A deeper look into Pittsburgh’s recent water issues provides some insight into the problems created by a privatization/deregulation approach to solving public challenges. The simple story often links the recent boil advisory to old pipes, a couple of bad management decisions, and an unfortunate confluence of events. (Not unlike the story we hear about Flint.) But a more in depth look reveals the privatization ideology at play. Four years ago, the Pittsburgh Water and Sewer Authority (PWSA) – a public utility poorly run and in debt – brought in the private firm Veolia to manage the agency. The idea behind this public/private merger was that Veolia would be incentivized to run PWSA efficiently because they would take home 50% of every dollar they made. The result was high executive director salaries, a gutting of staff, increased customer rates, and high levels of lead. The problem here is that private and public interests didn’t overlap neatly. Veolia was incentivized to cut costs and bring in higher profits. But the public good suffered when those strategies did not result in effective water delivery.
Dismantling the institutions that provide regulatory oversight is the other side of the privatization/deregulation coin. It is clear that the Trump administration’s plan is to curtail our environmental and public health agencies, weaken regulatory oversight, and limit our social safety nets. We hear this in the familiar refrain, “job-killing regulations” (which isn’t exactly true). From this perspective, private interests can avoid the red tape and ostensibly work more efficiently. But, here again, do we assume private interests will take on the government’s role of protecting our common good? Or will these firms be motivated by their own financial interests? How will individuals recoup their losses when injured by the bad decisions of a company? What institutions will keep the companies in check? Do we just hope they will self-regulate?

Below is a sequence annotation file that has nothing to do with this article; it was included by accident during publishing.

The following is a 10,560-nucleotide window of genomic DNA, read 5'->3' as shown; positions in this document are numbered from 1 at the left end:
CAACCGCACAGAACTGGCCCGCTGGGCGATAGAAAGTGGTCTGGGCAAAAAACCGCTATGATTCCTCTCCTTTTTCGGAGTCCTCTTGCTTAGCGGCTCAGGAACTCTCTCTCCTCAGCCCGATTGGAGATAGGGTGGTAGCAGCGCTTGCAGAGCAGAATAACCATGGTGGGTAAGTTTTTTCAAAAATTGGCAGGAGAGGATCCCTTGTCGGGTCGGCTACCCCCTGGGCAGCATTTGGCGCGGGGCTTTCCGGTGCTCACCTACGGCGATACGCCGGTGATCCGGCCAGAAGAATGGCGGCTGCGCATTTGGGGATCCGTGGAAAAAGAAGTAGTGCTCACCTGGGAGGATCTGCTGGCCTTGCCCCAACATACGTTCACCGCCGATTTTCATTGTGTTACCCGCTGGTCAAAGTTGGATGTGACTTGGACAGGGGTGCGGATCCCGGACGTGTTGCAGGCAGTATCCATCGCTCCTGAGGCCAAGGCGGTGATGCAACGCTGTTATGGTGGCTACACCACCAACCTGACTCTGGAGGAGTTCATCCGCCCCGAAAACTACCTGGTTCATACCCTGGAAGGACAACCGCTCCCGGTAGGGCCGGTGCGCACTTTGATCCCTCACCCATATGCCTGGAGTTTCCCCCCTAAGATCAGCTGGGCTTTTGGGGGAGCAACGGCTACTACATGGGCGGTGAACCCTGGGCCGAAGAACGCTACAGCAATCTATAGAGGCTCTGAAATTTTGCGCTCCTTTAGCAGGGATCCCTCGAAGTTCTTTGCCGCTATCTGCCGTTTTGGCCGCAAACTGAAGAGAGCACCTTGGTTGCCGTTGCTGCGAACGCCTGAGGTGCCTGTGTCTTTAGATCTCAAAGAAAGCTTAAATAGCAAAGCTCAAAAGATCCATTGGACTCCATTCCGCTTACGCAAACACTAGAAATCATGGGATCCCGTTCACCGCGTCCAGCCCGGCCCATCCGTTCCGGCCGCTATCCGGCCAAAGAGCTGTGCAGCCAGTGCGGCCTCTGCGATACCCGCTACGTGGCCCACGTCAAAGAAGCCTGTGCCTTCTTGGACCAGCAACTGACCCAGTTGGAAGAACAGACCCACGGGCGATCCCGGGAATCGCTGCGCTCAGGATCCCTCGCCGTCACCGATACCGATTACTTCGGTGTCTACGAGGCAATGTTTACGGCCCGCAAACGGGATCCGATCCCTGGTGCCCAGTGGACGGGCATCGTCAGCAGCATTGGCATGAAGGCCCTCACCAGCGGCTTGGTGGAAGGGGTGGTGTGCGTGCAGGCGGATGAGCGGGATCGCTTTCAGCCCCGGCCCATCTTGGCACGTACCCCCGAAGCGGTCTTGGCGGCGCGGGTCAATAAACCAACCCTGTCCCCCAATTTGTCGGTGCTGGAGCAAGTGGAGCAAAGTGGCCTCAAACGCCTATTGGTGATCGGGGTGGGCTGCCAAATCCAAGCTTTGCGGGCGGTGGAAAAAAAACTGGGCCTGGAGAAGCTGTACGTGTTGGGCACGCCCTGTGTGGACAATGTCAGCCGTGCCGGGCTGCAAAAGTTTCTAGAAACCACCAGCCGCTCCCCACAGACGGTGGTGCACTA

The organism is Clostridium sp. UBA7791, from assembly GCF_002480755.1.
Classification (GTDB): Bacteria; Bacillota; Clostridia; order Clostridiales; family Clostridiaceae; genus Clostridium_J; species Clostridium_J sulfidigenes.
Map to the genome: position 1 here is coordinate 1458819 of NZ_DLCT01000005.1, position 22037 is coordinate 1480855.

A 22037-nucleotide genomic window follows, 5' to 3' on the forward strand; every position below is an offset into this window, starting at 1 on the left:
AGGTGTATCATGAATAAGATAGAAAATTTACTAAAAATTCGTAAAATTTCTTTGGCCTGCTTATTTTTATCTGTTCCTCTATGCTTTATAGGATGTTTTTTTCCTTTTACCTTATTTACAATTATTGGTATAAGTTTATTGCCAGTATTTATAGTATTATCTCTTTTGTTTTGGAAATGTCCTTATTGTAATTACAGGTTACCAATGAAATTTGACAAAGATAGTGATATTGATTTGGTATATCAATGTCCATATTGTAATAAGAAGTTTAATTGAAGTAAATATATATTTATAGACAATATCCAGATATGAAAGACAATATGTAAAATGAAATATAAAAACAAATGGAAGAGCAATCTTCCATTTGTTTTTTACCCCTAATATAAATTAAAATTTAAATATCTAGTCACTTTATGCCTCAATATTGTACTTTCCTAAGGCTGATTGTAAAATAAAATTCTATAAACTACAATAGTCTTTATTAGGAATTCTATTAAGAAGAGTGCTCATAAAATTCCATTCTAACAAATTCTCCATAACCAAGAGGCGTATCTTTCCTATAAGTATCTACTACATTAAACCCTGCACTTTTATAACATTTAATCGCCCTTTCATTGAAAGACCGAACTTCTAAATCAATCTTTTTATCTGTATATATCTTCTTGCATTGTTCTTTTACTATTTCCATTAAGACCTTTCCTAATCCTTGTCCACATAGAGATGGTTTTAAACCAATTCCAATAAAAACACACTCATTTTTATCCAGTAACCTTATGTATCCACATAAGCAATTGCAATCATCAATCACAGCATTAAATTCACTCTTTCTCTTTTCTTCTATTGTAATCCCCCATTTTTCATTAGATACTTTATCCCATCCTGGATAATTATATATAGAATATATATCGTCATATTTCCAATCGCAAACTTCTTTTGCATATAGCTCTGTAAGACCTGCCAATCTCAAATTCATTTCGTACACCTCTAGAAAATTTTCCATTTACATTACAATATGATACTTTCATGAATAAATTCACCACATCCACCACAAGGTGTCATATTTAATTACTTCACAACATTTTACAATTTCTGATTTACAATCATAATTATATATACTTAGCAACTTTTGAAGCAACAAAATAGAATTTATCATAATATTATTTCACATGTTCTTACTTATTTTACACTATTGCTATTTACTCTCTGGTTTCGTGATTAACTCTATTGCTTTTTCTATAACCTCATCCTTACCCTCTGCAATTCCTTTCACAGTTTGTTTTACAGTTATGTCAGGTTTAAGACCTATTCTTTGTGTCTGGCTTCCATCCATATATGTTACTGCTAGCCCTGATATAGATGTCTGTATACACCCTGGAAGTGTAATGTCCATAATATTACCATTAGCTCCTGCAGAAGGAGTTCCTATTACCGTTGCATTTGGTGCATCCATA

The point I am trying to make is that our public utilities, infrastructure, institutions, and the like, are motivated by protecting the common good. They don’t run like businesses, nor should they. Are they complicated, bureaucratic, and problematic? Sure. But that is the nature of working towards equitable outcomes for hundreds of thousands of diverse people. It is complicated. Put another way, what, for example, would motivate private firms to work in impoverished rural or urban communities where the need is high but the incentive is low? Private firms may work efficiently when building golf courses in NYC, but not so much for equitably upgrading the nation’s infrastructure.
President Trump’s ideas for improving our nation’s infrastructure are basically giant tax incentives for private interests. But if constituencies want to demand a different approach, we should talk about opportunity. And infrastructure presents an opportunity. There are potentially decades of jobs in store for the design, implementation, and maintenance of infrastructure. If we avoid drastically deregulating our environmental and public health agencies, or dismantling our social safety nets, these will be good paying and safe middle class jobs. Further, with some creativity, this effort can lead to more sustainable and resilient communities, a key objective in the face of climate change. So, my charge to President Trump is to focus on these opportunities and use his bully pulpit to propose an infrastructure plan that serves the common good.